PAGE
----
Book Review – The Lost Dogs: Michael Vick’s Dogs and Their Tale of Rescue and Redemption

Where do you stand with Michael Vick pleading guilty to charges of interstate dog fighting? Without having done a formal survey, I think people fall along the lines of African Americans/football fans and animal lovers.

I empathize with both Vick and the dogs. Why? Consider the broader context: African American men have some of the highest rates of incarceration and the longest jail-times in the United States. You can now count Vick among those numbers, whether you consider him guilty or not guilty. In addition, dog fighting has long been part of male culture, including African American men, and was not condemned like the Vick case until the early twentieth century. Vick like other men was probably introduced to the fighting through family or by his peers. So there might have been a history there too At the same time, I am also horrified about animals abused around the world. This includes cock and dog fights. I love animals and don’t like to see them abused, caged, or encased in Plexiglas.

In The Lost Dogs: Michael Vick’s Dogs and Their Tale of Rescue and Redemption, Jim Gorant recounts the events that led up to Vick’s charges and conviction, followed by rescuing the dogs and finding them homes. Gorant is clearly an animal lover, often telling the story through fictional vignettes based on what might have happened to the dogs:

“Sometimes men come and take a few of the dogs away. Sometimes those dogs come back tired and panting from running and running. Sometimes the dogs come back scarred and limping. Sometimes they come back looking the same, but acting completely different. Sometimes they don’t come back at all, as if they’ve simply disappeared.”

Many people found homes for the dogs to my relief; I love animals. People rehabilitated the dogs, many of them pit bulls, new kinder owners. Some even live with children. Redemption!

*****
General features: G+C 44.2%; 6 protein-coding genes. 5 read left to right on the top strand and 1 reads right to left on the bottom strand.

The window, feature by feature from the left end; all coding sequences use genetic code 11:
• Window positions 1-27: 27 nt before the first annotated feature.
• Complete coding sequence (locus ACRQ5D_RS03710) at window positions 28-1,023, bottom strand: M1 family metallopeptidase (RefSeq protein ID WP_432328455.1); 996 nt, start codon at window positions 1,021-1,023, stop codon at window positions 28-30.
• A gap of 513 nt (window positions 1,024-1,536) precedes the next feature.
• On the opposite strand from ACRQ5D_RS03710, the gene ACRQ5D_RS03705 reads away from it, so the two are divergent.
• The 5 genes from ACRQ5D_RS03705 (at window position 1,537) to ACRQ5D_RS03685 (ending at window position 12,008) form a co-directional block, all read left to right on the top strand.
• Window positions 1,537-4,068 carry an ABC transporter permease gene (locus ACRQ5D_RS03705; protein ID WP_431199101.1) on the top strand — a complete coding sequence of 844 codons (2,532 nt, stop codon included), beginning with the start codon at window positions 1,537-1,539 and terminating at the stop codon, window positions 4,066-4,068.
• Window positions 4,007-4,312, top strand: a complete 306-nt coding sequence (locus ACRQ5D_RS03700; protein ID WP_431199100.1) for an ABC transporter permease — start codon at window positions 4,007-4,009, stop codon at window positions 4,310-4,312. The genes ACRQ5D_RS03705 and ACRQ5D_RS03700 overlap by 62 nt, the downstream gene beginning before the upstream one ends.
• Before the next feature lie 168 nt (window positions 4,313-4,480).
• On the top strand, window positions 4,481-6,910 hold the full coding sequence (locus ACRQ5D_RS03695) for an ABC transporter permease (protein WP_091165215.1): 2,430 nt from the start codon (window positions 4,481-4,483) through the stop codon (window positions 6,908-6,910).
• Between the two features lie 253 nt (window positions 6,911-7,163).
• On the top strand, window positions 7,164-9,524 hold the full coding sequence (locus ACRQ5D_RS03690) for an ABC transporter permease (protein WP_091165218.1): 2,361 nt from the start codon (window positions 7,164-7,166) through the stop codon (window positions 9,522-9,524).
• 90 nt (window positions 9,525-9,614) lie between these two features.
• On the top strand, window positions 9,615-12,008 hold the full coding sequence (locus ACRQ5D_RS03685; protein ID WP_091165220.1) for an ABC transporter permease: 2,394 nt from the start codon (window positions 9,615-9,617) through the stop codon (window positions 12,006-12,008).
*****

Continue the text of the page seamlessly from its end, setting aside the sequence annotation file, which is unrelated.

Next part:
Vick has experienced some redemption too as the quarterback for the Philadelphia Eagles.

So where do you stand?

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Guest Blog: EcoSoul’s Eco Trauma and the Gulf Oil Spill

I am grateful that I am getting know the person behind EcoSoul on FB. EcoSoul is doing important work in health and spirituality: “EcoSoul is a healing arts practice based in Oakland, CA dedicated to raising awareness of the health benefits of Mindfulness and connecting to the natural world. Join us the 3rd Saturday of every month for Bay Area Nature Strolls for People of Color.” (EcoSoul FB)  

Grand Isle, Louisiana, 2004

I was moved by EcoSoul’s musings on the Gulf Oil Spill:

I find myself near tears every time I see images of the disaster caused by BP in the Gulf of Mexico. I’ve resorted to not reading everything that is posted on FB nor watching much television but as I spend time in South Texas with my family I am reminded of the intimate connection I have had with the Gulf. It is the first natural body of water I ever swam in, and it is the body of water that gave me the taste of my first shrimp. It is the place I spent time with my mother as a child; just she and I walking along the beach enjoying each others company. I am grateful for the Gulf and as a spiritual person who is an Oricha priest I recognize the natural spirit of Yemaya as a deity of nurturance and family and abundance and the home of the millions of ancestors that did not survive the Middle Passage. I weep for all that humans have done to desecrate the earth, sky and sea. We have become alienated against nature, due to a variety of reasons but now we have the opportunity to reconnect, to wake up and recognize that we are not separate from nature and all of it is sacred. This is a revolutionary idea for some; the belief and understanding that nature is sacred, that there are messages of healing and hope found in the bosom of the earth if only we would make ourselves available to listen. So as we take in the trauma of seeing millions of gallons of oil in the gulf and the many animal and plant life that have been destroyed honor the trauma that you feel–it means you are ALIVE and a feeling sentinent being; you are not strange, or too sensitive you are a human being that recognizes and feels your connection to all beings not just the two legged.